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Opinion | There are no easy answers, or typical faces, for the Valley's homeless
Say the city or county wanted to build a homeless center next to your home. Would you welcome it? Or would you head straight to town hall to protest?
Don’t think it couldn’t happen. Right now, there are folks in the Valley who say we need a shelter, as a potential life saver and a tool to help willing people lift themselves out of terrible circumstances.
North Bend, Carnation and Snoqualmie are very different from downtown Seattle, and yet we, like the big cities, have a homeless population—small, numbering perhaps in the dozens, perhaps much more, but still very real. And with homelessness comes a host of issues that we shouldn’t ignore.
The possibility of a future Valley homeless shelter was one of a number of eye-opening lessons that myself and staff writer Carol Ladwig took in over the last few weeks as part of this paper’s “Faces of Homelessness” series.
Some lessons quickly shocked, others slowly settled in. The first was the realization that there are people living just minutes away who cannot take being warm, safe or dry for granted. I found myself continually asking homeless man Joey Bradshaw if there was anything that I could get for him. I’m hardly wealthy, but that gap between what I possess and what he possesses is heart-stopping.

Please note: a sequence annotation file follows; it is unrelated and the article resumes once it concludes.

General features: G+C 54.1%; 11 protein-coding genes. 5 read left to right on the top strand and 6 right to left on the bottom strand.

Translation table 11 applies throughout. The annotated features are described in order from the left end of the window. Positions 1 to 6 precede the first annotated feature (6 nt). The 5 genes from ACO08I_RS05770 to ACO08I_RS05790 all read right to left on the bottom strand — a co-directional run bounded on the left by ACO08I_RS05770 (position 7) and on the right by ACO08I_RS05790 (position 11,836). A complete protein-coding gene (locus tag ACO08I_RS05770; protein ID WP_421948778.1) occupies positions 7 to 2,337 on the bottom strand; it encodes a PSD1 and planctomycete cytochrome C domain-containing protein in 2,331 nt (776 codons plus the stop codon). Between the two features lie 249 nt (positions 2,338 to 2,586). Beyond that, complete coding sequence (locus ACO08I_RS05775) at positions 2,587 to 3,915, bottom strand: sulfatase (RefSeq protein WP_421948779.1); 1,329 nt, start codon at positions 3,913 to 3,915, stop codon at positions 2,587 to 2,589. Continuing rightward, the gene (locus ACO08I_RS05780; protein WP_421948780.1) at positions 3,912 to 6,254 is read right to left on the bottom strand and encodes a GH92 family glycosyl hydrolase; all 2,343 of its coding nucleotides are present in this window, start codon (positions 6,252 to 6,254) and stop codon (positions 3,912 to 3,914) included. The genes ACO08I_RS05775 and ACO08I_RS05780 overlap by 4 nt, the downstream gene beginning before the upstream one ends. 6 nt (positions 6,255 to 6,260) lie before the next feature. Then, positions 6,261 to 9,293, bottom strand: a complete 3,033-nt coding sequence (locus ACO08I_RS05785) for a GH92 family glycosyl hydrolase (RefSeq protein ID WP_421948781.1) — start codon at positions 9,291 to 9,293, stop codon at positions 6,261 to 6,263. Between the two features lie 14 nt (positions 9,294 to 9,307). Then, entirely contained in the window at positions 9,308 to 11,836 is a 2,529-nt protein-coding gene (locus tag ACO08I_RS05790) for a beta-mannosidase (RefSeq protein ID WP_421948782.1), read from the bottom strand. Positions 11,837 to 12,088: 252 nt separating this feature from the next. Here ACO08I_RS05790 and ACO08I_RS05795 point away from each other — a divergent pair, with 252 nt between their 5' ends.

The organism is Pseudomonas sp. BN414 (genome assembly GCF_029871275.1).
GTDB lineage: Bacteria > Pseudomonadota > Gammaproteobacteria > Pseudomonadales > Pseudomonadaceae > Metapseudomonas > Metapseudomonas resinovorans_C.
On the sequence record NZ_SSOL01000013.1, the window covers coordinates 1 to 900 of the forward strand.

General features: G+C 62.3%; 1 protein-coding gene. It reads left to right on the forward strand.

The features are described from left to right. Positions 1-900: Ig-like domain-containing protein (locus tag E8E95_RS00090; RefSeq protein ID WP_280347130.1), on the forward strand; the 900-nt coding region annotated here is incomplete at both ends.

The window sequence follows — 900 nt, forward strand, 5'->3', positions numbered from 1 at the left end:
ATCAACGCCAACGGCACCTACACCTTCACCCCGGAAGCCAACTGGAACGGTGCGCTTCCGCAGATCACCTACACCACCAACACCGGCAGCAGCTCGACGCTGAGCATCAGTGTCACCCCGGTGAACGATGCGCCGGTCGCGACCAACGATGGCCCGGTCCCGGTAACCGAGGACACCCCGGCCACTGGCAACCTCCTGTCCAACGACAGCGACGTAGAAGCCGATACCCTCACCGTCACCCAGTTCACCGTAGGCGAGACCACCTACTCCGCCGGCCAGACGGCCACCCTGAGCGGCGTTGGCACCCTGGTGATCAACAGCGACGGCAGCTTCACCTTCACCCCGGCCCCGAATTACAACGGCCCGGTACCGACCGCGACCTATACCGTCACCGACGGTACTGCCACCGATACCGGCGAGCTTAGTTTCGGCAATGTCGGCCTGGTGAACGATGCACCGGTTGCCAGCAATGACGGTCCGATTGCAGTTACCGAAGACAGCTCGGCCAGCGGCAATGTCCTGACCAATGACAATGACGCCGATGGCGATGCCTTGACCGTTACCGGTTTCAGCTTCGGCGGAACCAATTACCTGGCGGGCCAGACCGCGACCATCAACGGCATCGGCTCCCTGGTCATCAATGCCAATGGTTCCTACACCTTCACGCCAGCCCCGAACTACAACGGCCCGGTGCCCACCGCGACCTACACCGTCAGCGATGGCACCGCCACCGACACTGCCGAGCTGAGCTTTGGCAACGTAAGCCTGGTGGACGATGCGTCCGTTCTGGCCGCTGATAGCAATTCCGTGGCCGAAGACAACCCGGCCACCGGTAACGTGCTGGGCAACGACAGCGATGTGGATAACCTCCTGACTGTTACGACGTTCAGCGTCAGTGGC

And yet, the homeless aren’t that much different from the rest of us. A divorce, a drug addiction, a job loss or a broken relationship may be enough for someone to lose the roof over his head. Homelessness comes in so many forms, from the more ‘visible’ invisible people who can sometimes be found at the library, in the park or under the bridge, to the people couch-surfing with friends in the Valley or just passing through, that there really is no typical ‘face’ of homelessness in the Valley. We have every kind.
Fortunately, for our size, the Valley also has a lot of resources. There are organizations like the Salvation Army, Hopelink and the Mount Si Food Bank, which has a special emphasis on helping homeless. Then there are the individual efforts: Jane Rosenkranz and her team of crocheters, who make sleeping mats for the homeless, or Owen Rooney’s campaign to distribute tents, tarps and stoves for cold winter nights. A lot of good is being done by people who respect the fact that the homeless are people, too.
Could we do more, though? If the hope for a Valley homeless shelter ever comes closer to reality, there are only hard questions—such as where it should go and how it should affect the community around it—and no easy answers. But before you decide whether a homeless shelter would be a good fit for the Valley, think about what it might be like to live in your car, or sleep on pavement. Warmth, shelter and safety aren’t things that every one of us can take for granted.
• Consider joining Rosenkranz’ crochet group by calling (425) 888-0385) or donating supplies to Rooney’s team by e-mailing to email@example.com. The holidays may be over, but need in the Valley spans the calendar.